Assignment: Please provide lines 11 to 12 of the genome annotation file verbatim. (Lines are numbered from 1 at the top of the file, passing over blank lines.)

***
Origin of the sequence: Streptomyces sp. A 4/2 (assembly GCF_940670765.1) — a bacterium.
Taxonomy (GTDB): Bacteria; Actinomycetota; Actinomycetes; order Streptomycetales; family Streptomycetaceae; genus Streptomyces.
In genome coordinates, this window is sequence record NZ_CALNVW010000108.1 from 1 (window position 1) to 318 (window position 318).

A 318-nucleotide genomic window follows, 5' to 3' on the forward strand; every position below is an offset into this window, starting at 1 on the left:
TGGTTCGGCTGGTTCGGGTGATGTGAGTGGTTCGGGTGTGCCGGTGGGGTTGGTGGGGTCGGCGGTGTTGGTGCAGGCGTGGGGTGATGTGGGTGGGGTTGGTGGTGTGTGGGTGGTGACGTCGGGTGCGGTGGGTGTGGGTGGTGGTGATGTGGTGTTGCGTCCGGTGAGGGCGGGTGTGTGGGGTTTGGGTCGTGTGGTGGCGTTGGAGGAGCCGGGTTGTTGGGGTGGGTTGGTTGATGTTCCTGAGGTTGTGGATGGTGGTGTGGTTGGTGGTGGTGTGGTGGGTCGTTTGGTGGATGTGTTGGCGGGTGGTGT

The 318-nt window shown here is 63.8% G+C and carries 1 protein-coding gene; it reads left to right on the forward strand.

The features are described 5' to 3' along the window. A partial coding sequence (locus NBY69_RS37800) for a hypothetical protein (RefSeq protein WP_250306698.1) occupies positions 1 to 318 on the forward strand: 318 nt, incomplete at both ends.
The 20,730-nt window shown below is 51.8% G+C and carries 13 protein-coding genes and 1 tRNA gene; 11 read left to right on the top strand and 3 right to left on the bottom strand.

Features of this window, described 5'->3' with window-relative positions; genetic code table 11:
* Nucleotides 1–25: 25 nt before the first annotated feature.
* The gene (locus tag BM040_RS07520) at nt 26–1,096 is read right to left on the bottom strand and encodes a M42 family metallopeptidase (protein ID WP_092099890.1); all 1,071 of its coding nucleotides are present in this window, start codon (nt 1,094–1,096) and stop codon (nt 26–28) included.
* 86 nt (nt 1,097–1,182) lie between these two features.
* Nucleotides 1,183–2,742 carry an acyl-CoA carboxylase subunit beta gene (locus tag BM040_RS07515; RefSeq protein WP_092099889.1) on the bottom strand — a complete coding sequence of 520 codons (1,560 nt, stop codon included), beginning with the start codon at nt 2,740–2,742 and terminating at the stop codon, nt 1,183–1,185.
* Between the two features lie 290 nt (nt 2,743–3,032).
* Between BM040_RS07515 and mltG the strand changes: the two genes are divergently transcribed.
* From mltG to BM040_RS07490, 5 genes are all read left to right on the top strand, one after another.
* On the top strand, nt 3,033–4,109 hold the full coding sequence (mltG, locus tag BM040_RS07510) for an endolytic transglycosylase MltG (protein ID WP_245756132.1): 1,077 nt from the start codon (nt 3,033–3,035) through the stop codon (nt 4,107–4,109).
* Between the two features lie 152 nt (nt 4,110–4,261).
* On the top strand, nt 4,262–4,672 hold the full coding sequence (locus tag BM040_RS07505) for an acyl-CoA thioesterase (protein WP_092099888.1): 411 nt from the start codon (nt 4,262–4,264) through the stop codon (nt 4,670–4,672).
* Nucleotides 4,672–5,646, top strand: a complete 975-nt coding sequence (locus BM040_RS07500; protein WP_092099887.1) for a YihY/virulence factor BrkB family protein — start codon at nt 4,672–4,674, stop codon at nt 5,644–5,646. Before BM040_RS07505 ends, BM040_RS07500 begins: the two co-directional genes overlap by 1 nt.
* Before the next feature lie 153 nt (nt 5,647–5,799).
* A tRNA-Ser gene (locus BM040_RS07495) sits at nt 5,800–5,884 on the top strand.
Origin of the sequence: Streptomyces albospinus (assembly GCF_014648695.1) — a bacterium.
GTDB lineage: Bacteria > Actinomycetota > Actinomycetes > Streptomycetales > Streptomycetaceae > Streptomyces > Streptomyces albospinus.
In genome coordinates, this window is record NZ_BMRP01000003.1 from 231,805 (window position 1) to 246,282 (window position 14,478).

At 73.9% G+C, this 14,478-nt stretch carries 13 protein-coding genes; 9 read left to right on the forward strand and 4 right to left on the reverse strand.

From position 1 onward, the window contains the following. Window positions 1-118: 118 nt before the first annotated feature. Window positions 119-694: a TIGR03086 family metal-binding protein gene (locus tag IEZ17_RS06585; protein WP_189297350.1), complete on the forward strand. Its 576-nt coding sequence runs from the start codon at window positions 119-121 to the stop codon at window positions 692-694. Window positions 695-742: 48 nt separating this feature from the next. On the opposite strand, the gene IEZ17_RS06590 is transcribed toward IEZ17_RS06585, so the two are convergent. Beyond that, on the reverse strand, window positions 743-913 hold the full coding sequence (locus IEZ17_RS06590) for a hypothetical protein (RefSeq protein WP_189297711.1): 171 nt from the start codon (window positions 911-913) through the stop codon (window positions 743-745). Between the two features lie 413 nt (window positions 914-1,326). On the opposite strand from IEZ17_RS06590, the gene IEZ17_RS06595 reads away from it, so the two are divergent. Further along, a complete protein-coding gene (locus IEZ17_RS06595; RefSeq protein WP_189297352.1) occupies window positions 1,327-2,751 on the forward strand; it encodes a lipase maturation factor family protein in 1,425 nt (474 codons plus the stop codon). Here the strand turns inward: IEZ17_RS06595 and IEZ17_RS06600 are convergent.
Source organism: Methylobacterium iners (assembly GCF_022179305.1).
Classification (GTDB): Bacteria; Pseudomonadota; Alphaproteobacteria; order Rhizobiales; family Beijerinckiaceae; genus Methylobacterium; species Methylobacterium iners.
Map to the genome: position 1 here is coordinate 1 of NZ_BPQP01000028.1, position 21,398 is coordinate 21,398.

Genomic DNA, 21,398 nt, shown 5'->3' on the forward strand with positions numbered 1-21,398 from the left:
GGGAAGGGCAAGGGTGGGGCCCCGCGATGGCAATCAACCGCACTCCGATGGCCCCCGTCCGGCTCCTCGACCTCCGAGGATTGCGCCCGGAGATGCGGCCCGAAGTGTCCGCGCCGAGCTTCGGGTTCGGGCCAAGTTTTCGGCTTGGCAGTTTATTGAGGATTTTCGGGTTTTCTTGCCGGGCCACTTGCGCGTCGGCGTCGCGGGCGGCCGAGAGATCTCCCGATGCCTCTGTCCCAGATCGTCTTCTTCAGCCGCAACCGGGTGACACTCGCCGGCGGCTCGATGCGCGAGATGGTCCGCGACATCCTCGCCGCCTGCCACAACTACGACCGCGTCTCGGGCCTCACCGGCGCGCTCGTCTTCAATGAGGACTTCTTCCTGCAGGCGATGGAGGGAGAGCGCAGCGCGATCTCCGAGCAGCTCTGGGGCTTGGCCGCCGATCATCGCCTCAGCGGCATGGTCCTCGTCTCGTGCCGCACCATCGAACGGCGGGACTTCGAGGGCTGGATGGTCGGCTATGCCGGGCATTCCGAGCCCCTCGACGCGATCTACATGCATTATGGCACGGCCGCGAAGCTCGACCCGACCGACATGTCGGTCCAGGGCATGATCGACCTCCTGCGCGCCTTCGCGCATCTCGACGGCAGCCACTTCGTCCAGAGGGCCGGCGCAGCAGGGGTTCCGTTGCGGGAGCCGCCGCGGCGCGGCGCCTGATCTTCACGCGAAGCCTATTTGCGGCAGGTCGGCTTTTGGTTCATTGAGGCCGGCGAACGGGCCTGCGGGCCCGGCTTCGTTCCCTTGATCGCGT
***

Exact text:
* The gene (locus tag BM040_RS07520) at nt 26–1,096 is read right to left on the bottom strand and encodes a M42 family metallopeptidase (protein ID WP_092099890.1); all 1,071 of its coding nucleotides are present in this window, start codon (nt 1,094–1,096) and stop codon (nt 26–28) included.
* 86 nt (nt 1,097–1,182) lie between these two features.